SpeakSpeak News


Underground Buster Screening at DC Church

Filed under by Amanda Toering — 03/05/2005 @ 8:55 pm

“Like forbidden dissenters in some intolerant land, a couple hundred families took refuge in a church basement in Washington yesterday for a morning of dangerous television. So controversial were the images that the Bush administration wants its underwriting money back. So subversive was its plot that the local public television station refused to air it.”

Debbie Does Dallas?

Nope. Buster Does Vermont.

From What Has Floppy Ears And a Subversive Tale? in the Washington Post.

Bolshoi Opera’s “Morality” Must Be Verified Before Production

Filed under by Amanda Toering — 03/05/2005 @ 10:18 am

The Russian Government has decided to pre-emptively “verify the morality” of an avant-garde opera to be performed at Moscow’s famed Bolshoi Theatre. The lower house of parliament has voted for a resolution requiring the legislative “culture committee” to fully review the opera before it opens later this month.

According to the legislation’s sponsor, “The Bolshoi should produce the great classic shows such as Giselle or Swan Lake. If it stages modern works, they must be acceptable from a public morality point of view.”

He also stated that the legislation is intended to “send a message.”

When it happens there, it’s “repression.” When it happens here, it’s “family values.”

Agence France-Presse.

American Family Association Kills Gay Author Appearance

Filed under by Amanda Toering — 03/05/2005 @ 10:11 am

A Virginia school district has cancelled a lecture by mystery novelist Greg Herren after the American Family Association objected to his sinful gayness.

A resident who protested Herren’s visit said, “There are plenty of avenues for folks with this particular opinion or position to express their First Amendment rights, but I don’t believe a public school is the proper avenue without input from parents.”

School District Cancels Gay Author Event

Moms Debate Decency

Filed under by Amanda Toering — 03/05/2005 @ 10:05 am

Two Dallas moms discuss parenting in the age of indecency in the Dallas Morning News. They give a good synopsis of both sides of the argument.

Gail: I agree with the president [who stated that parents ought to control TV], and I remain optimistic that more parents will curb the role of television in their children’s lives. As a conservative, I’m an advocate of limited government, especially in areas such as media consumption, where we are free to make our own choices. Parents, in aggregate, can wield tremendous influence in the marketplace if we refuse to indiscriminately accept everything the media offer to our children.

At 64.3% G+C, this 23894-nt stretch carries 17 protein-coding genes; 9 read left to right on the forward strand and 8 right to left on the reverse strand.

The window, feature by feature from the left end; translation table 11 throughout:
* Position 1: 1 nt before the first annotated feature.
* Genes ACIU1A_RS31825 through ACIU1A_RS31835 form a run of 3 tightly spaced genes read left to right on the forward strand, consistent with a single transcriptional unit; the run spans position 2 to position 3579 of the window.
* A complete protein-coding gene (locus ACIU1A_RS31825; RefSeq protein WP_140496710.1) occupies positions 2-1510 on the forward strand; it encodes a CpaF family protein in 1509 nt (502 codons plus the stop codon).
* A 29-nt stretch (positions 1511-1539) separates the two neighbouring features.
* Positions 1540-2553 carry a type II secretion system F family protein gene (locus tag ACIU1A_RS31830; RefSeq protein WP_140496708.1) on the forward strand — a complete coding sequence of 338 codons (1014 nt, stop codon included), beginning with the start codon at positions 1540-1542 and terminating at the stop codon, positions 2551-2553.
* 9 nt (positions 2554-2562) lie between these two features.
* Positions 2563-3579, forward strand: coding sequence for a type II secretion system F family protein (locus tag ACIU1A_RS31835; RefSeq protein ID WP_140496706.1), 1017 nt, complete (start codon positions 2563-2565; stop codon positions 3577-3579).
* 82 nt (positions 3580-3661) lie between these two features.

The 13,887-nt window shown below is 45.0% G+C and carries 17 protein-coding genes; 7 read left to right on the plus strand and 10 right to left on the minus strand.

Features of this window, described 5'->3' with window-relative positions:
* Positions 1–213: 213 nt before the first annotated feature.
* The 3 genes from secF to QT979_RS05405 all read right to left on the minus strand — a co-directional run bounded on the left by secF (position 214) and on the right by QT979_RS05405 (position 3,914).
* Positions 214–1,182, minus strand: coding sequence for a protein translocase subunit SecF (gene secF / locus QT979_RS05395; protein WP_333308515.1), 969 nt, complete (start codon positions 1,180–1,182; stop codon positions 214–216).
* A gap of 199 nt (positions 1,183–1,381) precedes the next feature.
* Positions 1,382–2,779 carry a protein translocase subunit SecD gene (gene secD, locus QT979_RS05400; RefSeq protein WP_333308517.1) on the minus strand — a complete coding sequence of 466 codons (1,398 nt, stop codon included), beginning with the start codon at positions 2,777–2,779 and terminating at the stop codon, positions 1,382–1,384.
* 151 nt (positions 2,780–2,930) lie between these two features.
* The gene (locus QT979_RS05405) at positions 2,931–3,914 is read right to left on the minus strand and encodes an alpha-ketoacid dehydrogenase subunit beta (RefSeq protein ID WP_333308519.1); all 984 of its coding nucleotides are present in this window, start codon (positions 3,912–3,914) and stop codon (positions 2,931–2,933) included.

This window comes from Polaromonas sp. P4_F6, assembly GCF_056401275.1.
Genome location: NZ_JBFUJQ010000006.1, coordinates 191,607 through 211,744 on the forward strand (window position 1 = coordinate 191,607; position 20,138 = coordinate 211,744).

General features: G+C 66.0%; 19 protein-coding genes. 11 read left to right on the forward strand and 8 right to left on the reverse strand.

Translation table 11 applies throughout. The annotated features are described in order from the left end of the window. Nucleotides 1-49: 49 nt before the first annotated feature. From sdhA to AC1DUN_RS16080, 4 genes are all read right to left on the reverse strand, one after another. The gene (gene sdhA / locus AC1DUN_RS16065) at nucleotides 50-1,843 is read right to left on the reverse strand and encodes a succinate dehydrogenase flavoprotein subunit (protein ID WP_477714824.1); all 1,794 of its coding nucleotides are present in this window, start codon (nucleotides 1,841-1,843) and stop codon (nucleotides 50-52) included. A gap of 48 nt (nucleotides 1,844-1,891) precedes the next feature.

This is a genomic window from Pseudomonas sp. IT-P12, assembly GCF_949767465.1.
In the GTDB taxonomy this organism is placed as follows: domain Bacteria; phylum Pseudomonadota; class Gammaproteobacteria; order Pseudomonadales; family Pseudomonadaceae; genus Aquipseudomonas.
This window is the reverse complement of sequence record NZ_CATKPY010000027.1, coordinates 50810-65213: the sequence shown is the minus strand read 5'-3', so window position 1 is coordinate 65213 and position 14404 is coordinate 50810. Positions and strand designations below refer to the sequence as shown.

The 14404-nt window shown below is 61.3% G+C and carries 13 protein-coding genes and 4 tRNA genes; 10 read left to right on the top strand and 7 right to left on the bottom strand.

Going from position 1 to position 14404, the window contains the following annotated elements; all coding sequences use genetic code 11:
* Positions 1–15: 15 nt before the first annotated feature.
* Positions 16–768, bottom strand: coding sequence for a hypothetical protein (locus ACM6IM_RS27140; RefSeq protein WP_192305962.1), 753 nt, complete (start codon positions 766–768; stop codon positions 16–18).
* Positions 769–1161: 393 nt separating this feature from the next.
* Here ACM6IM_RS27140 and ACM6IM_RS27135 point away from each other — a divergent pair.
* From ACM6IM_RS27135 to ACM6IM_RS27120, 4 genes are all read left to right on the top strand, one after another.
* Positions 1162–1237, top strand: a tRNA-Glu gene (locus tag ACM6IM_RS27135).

Ellen: By the president’s logic, if we don’t like air pollution, should we just stop breathing? The media create an environment, and we can’t raise our children in a bubble. Placing all the responsibility on families and none on large media conglomerates is like sending David out with pebbles to fight Goliath on steroids.

Who Has the Remote? (Registration required, or use BugMeNot.)

More Cartoon Character Assassination

Filed under by Amanda Toering — 03/05/2005 @ 9:56 am

The Traditional Values Coalition is slamming Shrek 2.

“When you take Pinocchio and show him with women’s underwear on, or you have a transvestite bisexual person, what is that trying to accomplish in the mind of a child?” [Rev. Louis] Sheldon asked. “You’re bringing in a social disorder, gender identity conflict, and you’re throwing it to little children. This is like pumping and positively showing alcoholism and brutality.”

In the Charlotte Observer.

It’s Official: Some Religious Groups Take TV Too Seriously

Filed under by Amanda Toering — 03/05/2005 @ 9:51 am

Some churches are turning to the teachings of…. Sherriff Andy. And Tom Hanks. And Nemo.

At Pine Valley Church of Christ in Wilmington, N.C., churchgoers watch an episode of “The Andy Griffith Show” and discuss its moral lessons with John Bair, family life involvement minister.

In a session based on the episode “Andy on Trial,” Bair focused on themes such as respecting authority, revenge, boasting and the value of friendship.

While the spirituality of “The Andy Griffith Show” never occurred to many of the program participants, they say they see its moral messages after participating in the Mayberry Series.

Preaching Morals Via Harry Potter, Homer Simpson and Andy Griffith

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